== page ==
The Gray Dawn by Stewart Edward White
In complete revulsion, Keith scuttled the frivolous world of women. As he expressed it, he was sick of women. They made him tired. Too much fuss trying to keep even with their vagaries. A man liked something he could bite on. He plunged with all the enthusiasm and energy of his vivid personality into his business deal of the water lots and into the fascinating downtown life of the pioneer city. The mere fact that he had ended that asinine Morrell affair somehow made him think he had made it all up to Nan, and he settled back tacitly and without further preliminaries into what his mood considered a most satisfactory domestic basis. That is, he took his home and his home life for granted. It was there when he needed it. He admired Nan greatly, and supplied her with plenty of money, and took her to places when he could get the time. Some day, when things were not quite so lively, they would go somewhere together. In the meantime he never failed to ask her every evening if she had enjoyed herself that day; and she never failed to reply that she had. Everything was most comfortable.
After the Firemen's Ball Nan, somehow relieved of any definite uneasiness, felt that she should be made much of, should be a little wooed, that Keith should make up a little for having been somewhat of a naughty boy. When, instead, she was left more alone than before, she was hurt and depressed. Of course, Milton did not realize--but what was there for her? Wing Sam ran the house; she worked a good deal in the garden, assisted by Gringo. Probably at no time in modern history have wives been left so much alone and so free as during this period. The man's world was so absorbing; the woman's so empty.
Ben Sansome dropped in quite often. He was always amusing, always agreeable, interested in all sorts of things, ready to give his undivided attention to any sort of a problem, no matter how trivial, to consider it attentively, and to find for it a fair and square deliberate solution. This is exceedingly comforting to the feminine mind. He taught Gringo not to "jump up"; he found out what was the matter with the Gold of Ophir cutting; he discovered and took her to see just the shade of hangings she had long sought for the blue room. Within a very short time he had established himself on the footing of the casual old-time caller, happening by, dropping in, commenting and advising detachedly, drifting on again before his little visit had assumed rememberable proportions. He had always the air of just leaning over the fence for a moment's chat; yet he contrived to spend the most of an afternoon. He spoke of Keith often, always in affectionate terms, as of a sort of pal, much as though he and Nan both owned him, he, of course, in a lesser degree.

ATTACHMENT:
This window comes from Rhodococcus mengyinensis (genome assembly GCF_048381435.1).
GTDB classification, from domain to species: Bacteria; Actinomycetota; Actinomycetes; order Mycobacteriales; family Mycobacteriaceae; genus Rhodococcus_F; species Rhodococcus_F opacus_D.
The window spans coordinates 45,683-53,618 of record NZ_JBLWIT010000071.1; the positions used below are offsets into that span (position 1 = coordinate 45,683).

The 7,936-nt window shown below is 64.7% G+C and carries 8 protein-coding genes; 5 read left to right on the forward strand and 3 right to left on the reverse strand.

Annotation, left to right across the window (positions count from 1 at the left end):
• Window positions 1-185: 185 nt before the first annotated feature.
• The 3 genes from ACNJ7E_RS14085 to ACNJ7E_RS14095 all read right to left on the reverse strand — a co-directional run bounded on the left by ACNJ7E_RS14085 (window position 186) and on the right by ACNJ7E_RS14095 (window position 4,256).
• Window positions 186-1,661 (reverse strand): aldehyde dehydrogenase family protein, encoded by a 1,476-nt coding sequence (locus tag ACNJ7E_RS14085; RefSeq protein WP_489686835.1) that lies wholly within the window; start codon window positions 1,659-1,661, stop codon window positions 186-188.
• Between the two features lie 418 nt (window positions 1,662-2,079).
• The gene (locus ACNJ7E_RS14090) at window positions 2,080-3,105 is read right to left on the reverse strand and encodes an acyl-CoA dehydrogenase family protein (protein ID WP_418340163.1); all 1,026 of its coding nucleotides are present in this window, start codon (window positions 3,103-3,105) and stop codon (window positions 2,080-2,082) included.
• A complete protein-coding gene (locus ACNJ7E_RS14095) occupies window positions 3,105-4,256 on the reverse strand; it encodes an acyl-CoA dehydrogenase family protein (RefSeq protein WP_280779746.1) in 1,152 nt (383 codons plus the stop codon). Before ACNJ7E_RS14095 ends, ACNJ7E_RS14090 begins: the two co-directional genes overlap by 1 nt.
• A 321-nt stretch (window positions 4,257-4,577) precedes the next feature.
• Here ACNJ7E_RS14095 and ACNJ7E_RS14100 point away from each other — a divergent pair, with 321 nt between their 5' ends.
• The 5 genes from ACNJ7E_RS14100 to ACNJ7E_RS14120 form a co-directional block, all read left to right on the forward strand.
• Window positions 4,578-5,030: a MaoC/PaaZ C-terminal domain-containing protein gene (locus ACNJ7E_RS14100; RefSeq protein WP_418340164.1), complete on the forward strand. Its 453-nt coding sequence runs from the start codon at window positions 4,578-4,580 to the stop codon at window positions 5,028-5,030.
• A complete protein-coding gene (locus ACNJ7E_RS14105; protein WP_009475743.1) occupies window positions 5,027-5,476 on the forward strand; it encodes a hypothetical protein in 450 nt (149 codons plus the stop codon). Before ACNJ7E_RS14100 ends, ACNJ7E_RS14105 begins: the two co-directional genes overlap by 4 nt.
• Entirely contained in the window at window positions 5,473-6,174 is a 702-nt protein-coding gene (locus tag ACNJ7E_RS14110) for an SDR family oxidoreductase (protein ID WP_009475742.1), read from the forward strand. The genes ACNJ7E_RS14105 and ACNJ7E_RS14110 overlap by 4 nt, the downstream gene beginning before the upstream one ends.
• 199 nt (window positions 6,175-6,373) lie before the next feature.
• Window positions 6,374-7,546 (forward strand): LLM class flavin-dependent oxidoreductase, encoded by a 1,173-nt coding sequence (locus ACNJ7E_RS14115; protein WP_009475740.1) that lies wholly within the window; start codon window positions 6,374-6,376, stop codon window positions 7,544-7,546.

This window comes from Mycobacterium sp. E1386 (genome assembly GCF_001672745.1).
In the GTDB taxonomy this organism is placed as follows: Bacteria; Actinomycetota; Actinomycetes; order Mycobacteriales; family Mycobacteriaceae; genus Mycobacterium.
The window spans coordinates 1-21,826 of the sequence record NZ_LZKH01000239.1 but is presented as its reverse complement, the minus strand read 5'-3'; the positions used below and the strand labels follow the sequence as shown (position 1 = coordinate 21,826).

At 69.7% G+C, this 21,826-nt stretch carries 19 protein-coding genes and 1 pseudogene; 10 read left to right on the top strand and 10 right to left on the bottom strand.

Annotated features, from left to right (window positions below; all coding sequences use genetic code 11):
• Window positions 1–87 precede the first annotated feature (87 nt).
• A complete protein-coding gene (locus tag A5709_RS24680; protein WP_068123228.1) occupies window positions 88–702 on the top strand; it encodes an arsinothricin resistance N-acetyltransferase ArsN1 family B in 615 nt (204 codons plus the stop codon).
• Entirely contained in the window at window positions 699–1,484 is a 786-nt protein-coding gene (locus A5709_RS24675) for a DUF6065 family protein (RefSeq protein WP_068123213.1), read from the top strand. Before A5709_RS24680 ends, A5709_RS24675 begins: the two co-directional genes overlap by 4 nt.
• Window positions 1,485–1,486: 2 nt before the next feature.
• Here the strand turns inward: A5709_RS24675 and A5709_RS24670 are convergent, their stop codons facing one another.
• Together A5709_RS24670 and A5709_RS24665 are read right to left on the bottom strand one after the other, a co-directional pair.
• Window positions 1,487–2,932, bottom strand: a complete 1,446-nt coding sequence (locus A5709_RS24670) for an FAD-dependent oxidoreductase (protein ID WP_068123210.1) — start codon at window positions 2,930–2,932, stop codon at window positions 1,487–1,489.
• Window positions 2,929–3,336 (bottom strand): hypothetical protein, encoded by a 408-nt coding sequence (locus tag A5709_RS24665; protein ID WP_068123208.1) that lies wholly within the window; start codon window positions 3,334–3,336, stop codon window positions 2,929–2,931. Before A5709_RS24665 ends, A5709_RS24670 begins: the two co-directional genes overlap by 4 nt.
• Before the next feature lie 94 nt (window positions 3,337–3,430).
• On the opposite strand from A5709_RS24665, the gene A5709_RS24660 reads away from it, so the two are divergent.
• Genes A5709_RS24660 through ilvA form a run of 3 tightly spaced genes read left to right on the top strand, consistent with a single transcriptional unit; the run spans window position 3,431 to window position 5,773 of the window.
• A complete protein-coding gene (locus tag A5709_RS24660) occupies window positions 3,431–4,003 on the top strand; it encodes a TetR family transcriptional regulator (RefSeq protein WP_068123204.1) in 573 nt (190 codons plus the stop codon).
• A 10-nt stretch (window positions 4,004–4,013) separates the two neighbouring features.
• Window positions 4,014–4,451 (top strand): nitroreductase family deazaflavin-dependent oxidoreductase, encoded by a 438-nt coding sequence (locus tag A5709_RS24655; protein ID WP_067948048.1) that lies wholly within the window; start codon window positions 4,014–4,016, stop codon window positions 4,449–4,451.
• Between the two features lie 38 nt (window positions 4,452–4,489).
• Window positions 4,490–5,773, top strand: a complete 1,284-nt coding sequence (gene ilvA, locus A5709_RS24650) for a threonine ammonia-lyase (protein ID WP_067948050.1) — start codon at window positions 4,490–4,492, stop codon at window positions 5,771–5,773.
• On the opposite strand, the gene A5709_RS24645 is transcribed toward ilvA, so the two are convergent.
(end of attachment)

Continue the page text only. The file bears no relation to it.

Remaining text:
One afternoon, after he had actually been digging away at a bulb bed for half an hour, Nan suggested that he come in for refreshment. Gradually this became a habit. Sansome and Nan sat cozily either side the little Chinese tea table. He visibly luxuriated.
"You don't know what a privilege this is for me--for any lonesome bachelor in this crude city--to have a home like this to come to occasionally."
He hinted at his situation, but made of its details a dark mystery. The final impression was one of surface lightness and gayety, but of inner sadness.